Success takes time and patience. The greatest leaders need to learn and develop. The greatest cooks need to craft their skills in the kitchen. The greatest builders can’t just throw up a house without learning how. It is okay to fail. Greatness does not always happen overnight. Our beloved Philadelphia Eagles are no exception. It took them over a decade to even be considered mediocre. It was not the easiest or smoothest beginning for the Eagles.
Goodbye Yellow Jackets, Hello Eagles
The Frankford Athletic Association was founded in 1899 as an independent football team. It wasn’t until 1924 that they joined the National Football League and became the Frankford Yellow Jackets. They were a successful franchise, winning the NFL Championship in 1926 and compiling a record of 70-45-15 throughout their history. In 1931, their stadium was damaged in a fire and they were forced to use two other stadiums in Philadelphia. Attendance was down as well as their finances. They ceased operations after the 1931 and after failing to find a buyer they handed the franchise back over to the NFL.
College teammates and businessmen Bert Bell and Lud Wray were interested in buying an NFL franchise. To their luck, the NFL was looking for a buyer for the now-defunct Frankford Yellow Jackets. On July 8, 1933, the National Football League granted the Bell-Wray group the NFL rights to the Philadelphia area. One month before this President Franklin D. Roosevelt’s created the National Recovery Administration. Inspired by the blue eagle in the center of the NRA’s logo, Bell and Wry decide to name their franchise the Philadelphia Eagles.
Not the Best Start
The Eagles didn’t start too hot in 1933. The first two games of their existence they didn’t score a single point and through their first three games, they were outscored 116-9. On November 5, 1933, they won the first game in franchise history, defeating the Cincinnati Reds 6-0. No, I didn’t get my sports mixed up. The Cincinnati Reds were an NFL franchise from 1933-34. The first team the Eagles defeated that still exists came two weeks later when they outscored the Pittsburgh Pirates (Steelers) 25-6. After a rough start, the Eagles finished the season winning half of their last six games.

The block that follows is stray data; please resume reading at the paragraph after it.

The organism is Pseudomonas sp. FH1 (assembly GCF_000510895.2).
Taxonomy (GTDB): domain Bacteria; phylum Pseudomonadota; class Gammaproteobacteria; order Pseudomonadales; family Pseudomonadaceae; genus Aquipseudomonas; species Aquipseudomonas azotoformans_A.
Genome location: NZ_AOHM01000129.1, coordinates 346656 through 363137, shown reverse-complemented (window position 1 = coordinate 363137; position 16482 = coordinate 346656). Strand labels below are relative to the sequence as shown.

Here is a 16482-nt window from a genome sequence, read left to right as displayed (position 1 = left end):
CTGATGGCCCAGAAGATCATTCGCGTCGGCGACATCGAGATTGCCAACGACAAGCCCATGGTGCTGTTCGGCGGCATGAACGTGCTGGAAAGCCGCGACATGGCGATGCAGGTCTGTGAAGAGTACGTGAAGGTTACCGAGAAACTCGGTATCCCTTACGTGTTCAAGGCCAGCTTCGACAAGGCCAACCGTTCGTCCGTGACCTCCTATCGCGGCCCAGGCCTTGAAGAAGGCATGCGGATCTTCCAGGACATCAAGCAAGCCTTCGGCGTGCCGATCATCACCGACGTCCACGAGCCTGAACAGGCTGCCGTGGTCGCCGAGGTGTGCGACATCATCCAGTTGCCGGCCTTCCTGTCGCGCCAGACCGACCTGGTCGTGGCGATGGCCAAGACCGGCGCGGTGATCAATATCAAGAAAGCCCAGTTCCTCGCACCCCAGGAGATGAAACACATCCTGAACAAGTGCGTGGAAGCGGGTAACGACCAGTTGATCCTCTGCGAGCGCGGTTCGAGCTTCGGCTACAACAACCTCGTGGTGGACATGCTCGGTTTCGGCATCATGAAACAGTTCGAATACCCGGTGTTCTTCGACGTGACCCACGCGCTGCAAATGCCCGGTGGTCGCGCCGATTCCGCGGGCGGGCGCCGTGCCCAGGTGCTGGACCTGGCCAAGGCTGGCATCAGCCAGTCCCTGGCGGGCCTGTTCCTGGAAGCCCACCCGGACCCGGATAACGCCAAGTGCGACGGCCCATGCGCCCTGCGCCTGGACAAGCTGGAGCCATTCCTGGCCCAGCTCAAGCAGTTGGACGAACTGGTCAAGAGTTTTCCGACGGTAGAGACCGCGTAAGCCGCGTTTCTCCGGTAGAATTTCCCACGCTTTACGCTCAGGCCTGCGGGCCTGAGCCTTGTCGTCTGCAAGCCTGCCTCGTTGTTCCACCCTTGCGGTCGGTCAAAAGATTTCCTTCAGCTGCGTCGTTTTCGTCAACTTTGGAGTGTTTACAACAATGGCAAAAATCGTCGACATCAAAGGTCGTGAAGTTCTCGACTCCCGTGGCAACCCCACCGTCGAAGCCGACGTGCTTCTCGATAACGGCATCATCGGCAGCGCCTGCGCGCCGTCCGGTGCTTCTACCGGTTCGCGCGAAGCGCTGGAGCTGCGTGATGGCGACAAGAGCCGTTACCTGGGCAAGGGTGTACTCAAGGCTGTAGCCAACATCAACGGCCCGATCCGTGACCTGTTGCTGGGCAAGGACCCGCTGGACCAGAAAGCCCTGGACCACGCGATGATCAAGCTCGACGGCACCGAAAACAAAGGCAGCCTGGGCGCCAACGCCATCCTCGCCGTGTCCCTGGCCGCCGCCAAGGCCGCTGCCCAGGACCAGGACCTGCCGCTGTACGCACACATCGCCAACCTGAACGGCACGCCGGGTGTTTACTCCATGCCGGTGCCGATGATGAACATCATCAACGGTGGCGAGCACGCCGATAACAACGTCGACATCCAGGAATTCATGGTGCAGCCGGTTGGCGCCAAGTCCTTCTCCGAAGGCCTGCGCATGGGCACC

Football wasn’t a passing game in its infancy. Games were won on the ground. The Eagles attempted only 149 passes all year while rushing the ball 354 times. The franchises first leading rusher was Halfback Swede Hanson who rushed for a whopping 475 yards and three touchdowns. Hanson was also the leading receiver with 10 receptions for 186 yards and a touchdown. Roger Kirkman was the team’s primary quarterback in 1933. He posted the following eye-popping stats: 22 completions, 73 attempts, 354 yards, 2 TD, 13 Int, 17.0 rating. Good luck getting out of the Linc alive with those numbers today.
Much of the Same
The rest of the 1930s wasn’t much different than their inaugural year. From 1933-39 the Eagles failed to win more than three games in five of the seven years. The most wins in a season came in 1938 when they posted a record of 5-6. Things were looking up at the end of the decade. In 1939 the Eagles had the fourth pick in the NFL Draft and selected college football legend, Davey O’Brien, out of TCU. In O’Brien’s rookie season he led the NFL in passing yards with 1,324 while earning a spot in the Pro Bowl. Eagles writer and historian Ray Didinger wrote a great article about Davey O’Brien’s short-lived NFL career.
We can’t expect the world at the start of something new. Sometimes it takes time to find your footing and move forward rather than backward. The Eagles didn’t have many promising moments during the 1930s but that was about to change in the 1940s. They will get a taste of success and turn the rest of the NFL into their prey.
I would love to hear your thoughts on the forgettable beginning of the Eagles franchise. Please comment below.